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Education, Health and Care Pathway (EHC Plans)

In September 2014 the Children and Families Act was implemented which changed the way that children and young people with complex special educational needs and disabilities are assessed. Statements of special educational needs (SEN) were replaced as part of these reforms by Education, Health and Care (EHC) Plans. 

EHC plans provide the same statutory protection as a statement of SEN; however it extends the rights of children and young people with complex needs because it covers from birth to 25 if young people continue in education. Waltham Forest has developed a pathway with parents, young people and professionals across education, health and care services. The aim of the pathway is to make a meaningful difference to the lives of children, young people and their families.

The pathway has six steps for the child or young person and their family. To find out more, read our step-by-step approach to supporting children and young people with SEND:

Conversion Project: January 2017 – March 2018

“The Local Authority’s conversion transition programme.”

Conversion Project:  January 2017 – March 2018

The Disability Enablement Service (DES) has a statutory duty to convert existing statements to EHCP’s by March 31st 2018.  To enable the service to complete this project on time and not hinder business as usual  activities; the service has five Assessment Planning and Review Officer to work on converting existing statements to EHCP’s. 

All schools will be given a time-line of which year groups the team will be converting and DES have produced a conversion document to capture all the information they will need to pre-populate the plan prior to the Person Centred Review meeting - see Education Advice Form.

Team contacts:

Joshua Milla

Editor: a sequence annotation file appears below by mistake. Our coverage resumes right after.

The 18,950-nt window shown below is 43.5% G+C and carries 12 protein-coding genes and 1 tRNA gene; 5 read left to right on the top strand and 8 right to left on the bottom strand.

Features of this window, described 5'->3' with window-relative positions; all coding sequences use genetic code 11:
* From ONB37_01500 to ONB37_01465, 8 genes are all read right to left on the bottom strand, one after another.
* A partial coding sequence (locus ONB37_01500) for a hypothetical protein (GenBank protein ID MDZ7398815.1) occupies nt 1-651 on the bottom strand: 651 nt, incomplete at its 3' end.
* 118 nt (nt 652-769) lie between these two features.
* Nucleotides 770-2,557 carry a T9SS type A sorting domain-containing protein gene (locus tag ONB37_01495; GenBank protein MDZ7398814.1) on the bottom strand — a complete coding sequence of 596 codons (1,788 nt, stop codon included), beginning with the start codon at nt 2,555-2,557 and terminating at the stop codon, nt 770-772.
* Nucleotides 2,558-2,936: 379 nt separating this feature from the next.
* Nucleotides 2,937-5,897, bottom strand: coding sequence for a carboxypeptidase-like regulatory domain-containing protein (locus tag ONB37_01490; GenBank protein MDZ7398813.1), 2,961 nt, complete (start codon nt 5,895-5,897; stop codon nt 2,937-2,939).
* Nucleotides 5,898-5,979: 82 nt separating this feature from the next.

Project Lead
Wood Street Health Centre
1st Floor, Linford Road E17 3LA
joshua.milla@walthamforest.gov.uk

Sandra Petkovic
Team Administrator:
Wood Street Health Centre,
1st Floor, Linford Road E17 3LA.
Telephone contact: 0202 8496 6595
sandra.petkovic@@walthamforest.gov.uk

WATCH: EHC Plan Pathway Waltham Forest

Please take a moment to watch our short film about how to get the support you need through an Education Health and Care Plan (EHC Plan).


What is an EHC plan?

An EHC plan is a legal document. It contains a description of your child’s needs and the support he or she needs from education, health and care services. It covers birth to 25 years (if a young person stays in education).

The EHC plan replaces the statement of special educational needs and, in college or further education, a learning disabilities assessment.

Who can ask for an assessment for an EHC plan

  • Your child’s school or nursery
  • A health professional or other person involved with your child
  • You, if you are a parent, carer, foster parent
  • You, if you are a young person aged 16 or over and still in education

How to ask for an assessment for an EHC plan

Your child’s school may ask us to assess your child, if he or she has complex or long-term needs. Before it does, it will ask you and your child to come to a meeting with staff.

At the meeting you will talk about:

  • The support your child already gets and support for the future
  • Your child’s progress
  • What support is available through the Local Offer
  • Whether there is a need to ask (refer) for an assessment for an EHC plan

If you want your child to be assessed, you can ask your child’s school about it or you can ask us directly. You can contact our SEN team on 020 8496 6503, 6505 or 6504.

The whole process, from the date we receive your request to the date a plan is complete, takes 20 weeks.

EHC Assessment Process

Introduction

The Local Authority has a duty to assess a child, or young person for an EHC Assessment if the child is identified as having a Special Educational Need or Disability.  We are currently carrying out a pilot process to support the service in understanding the nature of the requests that the service is receiving, our local governance arrangements and any current gaps in services for children and young people.  The pilot will be completed in September and we will publish the information on the Local Offer.

Our Legal Duty

This is legally defined in the 1996 Education Act as “a child is defined as having SEN if he or she has a learning difficulty which calls for special educational provision to be made for him or her. A learning difficulty means that the child has significantly greater difficulty in learning than most children of the same age, or has a disability which prevents or hinders him or her from making use of educational facilities of a kind generally provided for children of the same age in schools within the area of the LA. Children who require special educational provision are not only those with obvious difficulties, such as those who are physically disabled, deaf or blind, they also include those whose learning difficulties are less apparent, and emotionally vulnerable children”.